How To: Home Brewing

How To: Home Brewing

Brewing great coffee at home starts with high-quality beans, but crafting the perfect cup includes many other factors as well.  It can seem intimidating and even expensive to optimize your homebrew, but we want to help!  We have broken the process down into five simple categories: coffee quality, freshness, grinding, brewing, and water quality.  There is no need to look at these factors as an all-or-nothing choice.  By simply starting with one category, you can begin improving your daily cup — and the La Terza staff is always here to help!  We love meeting people where they are in their coffee journey and then accompanying them along the way.

One: The Beans

The first thing to take into consideration is the quality of the bean you’re brewing.  Coffee flavors and taste can change dramatically based on how the coffee is picked, produced and roasted.  Using a local roaster is the best way to ensure that you are getting a high-quality product.  We encourage you to come in and talk with our team members! They are so passionate about both the sourcing and roasting process and would love to talk with you about it.

Two: The Freshness

Secondly, freshness is very important when it comes to making a phenomenal cup.  Coffee flavor is at its peak when brewed within seven to ten days after it’s roasted.  By choosing to buy from a local roasterie, the freshness will be maximized. There is also a common misconception that coffee should be stored in the refrigerator.  Actually, you want to avoid this!  The best way to keep your coffee fresh is to store it in an airtight glass or metal container and out of direct sunlight.

Three: The Grind

The next thing that can dramatically change your cup is how you grind your beans.  For a successful grind at home, you should be using a burr grinder that crushes the beans and gives them a good texture but isn’t a source of heat. A blade grinder will add heat and friction to the beans which can affect the flavor inadvertently.  Moving to a proper grinder will likely be what brings the most notable difference to your cup!  If you are looking at adding new pieces to your coffee brewing equipment, a good grinder is a great place to start.

Four: The Brew

One of our main recommendations when brewing a consistent and quality cup of coffee is to use a scale.  Using a scale can help to make the correct coffee-to-water ratio and will optimize a successful brew and lend to having a more consistent daily cup.  This also allows you to play around!  One of the beauties of coffee is that there’s so much room to find what you enjoy!  A scale can give you a baseline ratio which you can adjust as you learn what you enjoy the most. You’ll even find that different beans can shine using different brew ratios. A good starting point is 10 grams of coffee (or roughly 2 tablespoons) per 6 ounces of water.  We recommend using a higher quality, Speciality Coffee Association certified brewer like the Technivorm Moccamaster.  Not only will these provide an amazing cup of coffee but it also heats the water to the appropriate temperature. One of the best features is that they will last for a long time.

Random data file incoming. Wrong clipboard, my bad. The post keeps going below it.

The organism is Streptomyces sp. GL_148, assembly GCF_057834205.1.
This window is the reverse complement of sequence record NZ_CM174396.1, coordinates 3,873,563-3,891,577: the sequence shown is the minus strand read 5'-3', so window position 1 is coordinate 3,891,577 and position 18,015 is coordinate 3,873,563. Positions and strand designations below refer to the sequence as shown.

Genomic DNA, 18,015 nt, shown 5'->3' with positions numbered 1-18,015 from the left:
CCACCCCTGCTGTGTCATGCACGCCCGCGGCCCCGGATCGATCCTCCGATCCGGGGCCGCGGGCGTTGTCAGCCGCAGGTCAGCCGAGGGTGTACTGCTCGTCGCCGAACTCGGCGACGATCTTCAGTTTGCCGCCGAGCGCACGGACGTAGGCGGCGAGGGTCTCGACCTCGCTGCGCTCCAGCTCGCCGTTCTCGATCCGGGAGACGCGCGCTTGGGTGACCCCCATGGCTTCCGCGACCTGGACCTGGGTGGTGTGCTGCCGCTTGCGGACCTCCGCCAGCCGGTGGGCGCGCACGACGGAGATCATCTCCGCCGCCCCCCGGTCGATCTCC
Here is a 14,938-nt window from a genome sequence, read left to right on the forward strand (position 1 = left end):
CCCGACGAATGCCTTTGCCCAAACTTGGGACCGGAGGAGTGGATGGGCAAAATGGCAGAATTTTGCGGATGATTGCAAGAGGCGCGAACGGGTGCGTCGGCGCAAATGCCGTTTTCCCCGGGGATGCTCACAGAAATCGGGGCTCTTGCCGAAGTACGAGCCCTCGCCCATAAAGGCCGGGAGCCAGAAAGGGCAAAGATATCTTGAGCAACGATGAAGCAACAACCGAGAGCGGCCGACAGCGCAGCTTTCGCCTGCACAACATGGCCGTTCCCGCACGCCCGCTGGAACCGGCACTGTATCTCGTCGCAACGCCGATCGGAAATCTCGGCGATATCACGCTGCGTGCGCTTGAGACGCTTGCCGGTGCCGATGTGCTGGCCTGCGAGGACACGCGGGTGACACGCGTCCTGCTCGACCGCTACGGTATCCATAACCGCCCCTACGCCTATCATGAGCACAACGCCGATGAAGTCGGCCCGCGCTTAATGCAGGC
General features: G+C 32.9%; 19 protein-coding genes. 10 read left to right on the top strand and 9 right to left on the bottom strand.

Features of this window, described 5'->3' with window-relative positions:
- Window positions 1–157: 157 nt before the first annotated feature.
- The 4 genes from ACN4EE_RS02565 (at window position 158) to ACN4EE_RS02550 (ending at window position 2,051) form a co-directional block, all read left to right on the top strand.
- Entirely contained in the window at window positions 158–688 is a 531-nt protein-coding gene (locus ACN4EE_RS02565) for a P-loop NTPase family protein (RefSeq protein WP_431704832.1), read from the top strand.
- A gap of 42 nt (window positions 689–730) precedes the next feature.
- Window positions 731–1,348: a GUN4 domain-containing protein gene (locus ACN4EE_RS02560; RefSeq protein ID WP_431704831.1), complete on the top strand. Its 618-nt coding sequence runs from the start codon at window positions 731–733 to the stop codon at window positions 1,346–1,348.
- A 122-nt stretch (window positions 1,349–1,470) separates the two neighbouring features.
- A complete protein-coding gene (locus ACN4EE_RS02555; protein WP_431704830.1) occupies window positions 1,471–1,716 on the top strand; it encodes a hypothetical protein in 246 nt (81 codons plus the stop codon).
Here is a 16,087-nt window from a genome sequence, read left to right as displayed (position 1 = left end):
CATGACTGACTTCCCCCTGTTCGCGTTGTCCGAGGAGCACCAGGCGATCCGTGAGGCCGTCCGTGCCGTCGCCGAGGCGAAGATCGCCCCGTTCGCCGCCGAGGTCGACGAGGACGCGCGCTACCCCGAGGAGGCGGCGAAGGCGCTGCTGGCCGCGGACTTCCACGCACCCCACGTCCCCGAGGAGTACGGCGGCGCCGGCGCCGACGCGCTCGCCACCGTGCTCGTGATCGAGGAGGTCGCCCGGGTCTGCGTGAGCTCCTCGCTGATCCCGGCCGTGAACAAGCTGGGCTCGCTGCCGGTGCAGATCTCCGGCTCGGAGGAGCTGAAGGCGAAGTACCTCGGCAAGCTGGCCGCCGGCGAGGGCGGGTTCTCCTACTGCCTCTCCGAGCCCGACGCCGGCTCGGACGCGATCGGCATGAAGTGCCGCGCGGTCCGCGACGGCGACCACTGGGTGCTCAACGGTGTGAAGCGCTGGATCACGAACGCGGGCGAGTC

Five: The Water

Lastly, one of the most forgotten about factors is the quality level of the water with which you’re brewing.  Using tap water can introduce many unwanted additives to the coffee and can end up damaging your machine. Using spring water or filtered water can make a huge, positive impact on how the drink tastes.  In terms of looking at the ratio of coffee, water comprises the majority of the drink and can, therefore, be a big player in flavor.

If you’d like to get an even more in-depth explanation of the ‘do’s and ‘don’t’s of home brewing, we encourage you to attend one of our automatic drip brewing classes! Bring in your home brewer and we will help you dial in the machine to the best of its ability. We are equally passionate about helping in this element of optimizing what you have at home rather than just encouraging you to buy a new piece of equipment.

Back to blog